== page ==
Remembering MG Fadhil Barwari – ISOF Commander

MG Fadhil al-Barwari 1st ISOF

By David M. Witty

Major General Fadhil Barwari, commander of the 1st Iraqi Special Operations Forces (ISOF) Brigade, Iraqi Counter Terrorism Service (CTS), was a central figure in the Iraqi ethos in the struggle against the Islamic State of Iraq and Syria (ISIS), and more importantly, a much-needed symbol in bridging ethnic and sectarian divides in Iraq. [1]

Barwari died, at age 52, in the Kurdistan Region capital of Erbil. He was born in 1966 in Dohuk (located in northern Iraq not far from the Turkish border).

A Kurd and former member of the Peshmerga [2], he was a part of ISOF since its inception in 2003.  Extremely active in social media, Barwari was outspoken in emphasizing the non-sectarian and non-ethnic nature of ISOF and CTS, which he came to personify as a high-ranking Kurdish officer serving in the Iraqi Security Forces (ISF) after 2014, when many Kurds left to join the Peshmerga.

Barwari participated in almost all the major battles against ISIS and was immensely popular in Iraq; during the height of the anti-ISIS campaign, his image was everywhere on the internet. Always a public figure, before the rise of ISIS in 2014, he was often misidentified in the Iraqi press as the overall commander of the CTS instead of as the commander of the 1st ISOF Brigade. His brigade was the oldest and most proficient of the three ISOF brigades in CTS and had a reputation for providing care for civilians and avoiding civilian casualties. The 1st ISOF Brigade was the spearhead force of CTS, containing its most elite units, and CTS as a whole is largely credited as the primary force Iraq depended on to liberate urban areas from ISIS.

Barwari, never without a cigarette, had an easy-going nature, was very pro-US, and was considered extremely easy to work with by US advisors and trainers. He maintained close relationships with senior US special operations forces (SOF) leaders throughout the years, and he repeatedly emphasized his close U.S. ties.

MG Barwari was not without controversy. He was largely blamed for the fall of Ramadi to ISIS in May 2015, where he commanded ISOF. In reality, ISOF was the only ISF unit in Ramadi offering significant resistance to ISIS, and after other ISF retreated from the city, Barwari was force to withdraw to prevent his unit from being cut off and destroyed. In 2017, two former U.S. defense contractors in testimony to a U.S. federal court accused Barwari of having paid them hundreds of thousands of dollars in kickbacks as part of a U.S. defense contract to rent land at an extremely inflated cost that Barwari owned near the Baghdad International Airport. [3]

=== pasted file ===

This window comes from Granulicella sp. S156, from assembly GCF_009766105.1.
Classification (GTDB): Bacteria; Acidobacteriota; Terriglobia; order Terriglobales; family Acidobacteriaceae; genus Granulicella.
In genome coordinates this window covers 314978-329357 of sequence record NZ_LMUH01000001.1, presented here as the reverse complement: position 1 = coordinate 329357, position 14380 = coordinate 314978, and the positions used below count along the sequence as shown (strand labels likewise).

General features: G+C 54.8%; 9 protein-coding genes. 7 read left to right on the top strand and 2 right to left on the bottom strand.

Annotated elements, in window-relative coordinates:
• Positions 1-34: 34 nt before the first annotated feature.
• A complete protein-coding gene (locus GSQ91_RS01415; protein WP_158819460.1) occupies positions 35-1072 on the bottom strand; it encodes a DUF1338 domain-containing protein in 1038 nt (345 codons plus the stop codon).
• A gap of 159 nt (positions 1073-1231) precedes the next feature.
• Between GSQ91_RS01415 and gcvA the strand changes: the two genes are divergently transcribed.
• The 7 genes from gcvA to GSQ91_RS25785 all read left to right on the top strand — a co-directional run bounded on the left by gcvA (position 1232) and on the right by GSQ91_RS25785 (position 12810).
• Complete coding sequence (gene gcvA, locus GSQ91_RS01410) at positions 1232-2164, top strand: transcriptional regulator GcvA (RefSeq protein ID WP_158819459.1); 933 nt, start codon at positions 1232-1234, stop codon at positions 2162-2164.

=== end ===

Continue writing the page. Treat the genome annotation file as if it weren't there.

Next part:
Following his death from a heart attack in September 2018, mourning gatherings for him occurred in many locations in Iraq.  The gathering in Baghdad was attended by Iraqi Prime Minister Haider Abadi. Iraq has lost a central icon that made Iraqis proud of the unity of their nation as a place where all sectarian groups and ethnicities can live and work together to achieve a common purpose.



[1] For more info read a 45-page paper on the CTS. The Iraqi Counter Terrorism Service, Brookings Institution, by David Witty, 2015. See also “The Iraqi Counter Terrorism Service: From the War on ISIS to the Future”, Iraq in Context, 2018,

[2] The Peshmerga are the military forces of the federal region of Iraqi Kurdistan. Formally the Peshmerga are under the command of the Kurdistan Regional Government; however, much of this military organization is affiliated with two regional political parties – The Democratic Party of Kurdistan and the Patriotic Union of Kurdistan.

[3] Rachel Weiner, “Iraqi General Helped Cheat U.S. Government Contractors Involved in Scheme Say . . . .,” Stars and Stripes, Nov. 28, 2018,


Major General Fadhil Jalil Barwari is interviewed by TRT World (Turkey), published online on December 5, 2016 (7 mins).

Photo: MG Fadhil Barwari, CJTF-OIR Twitter, September 22, 2018.

Author: David M. Witty, a retired U.S. special forces colonel and adjunct professor at Norwich University. He can be followed on Twitter @DavidMWitty1

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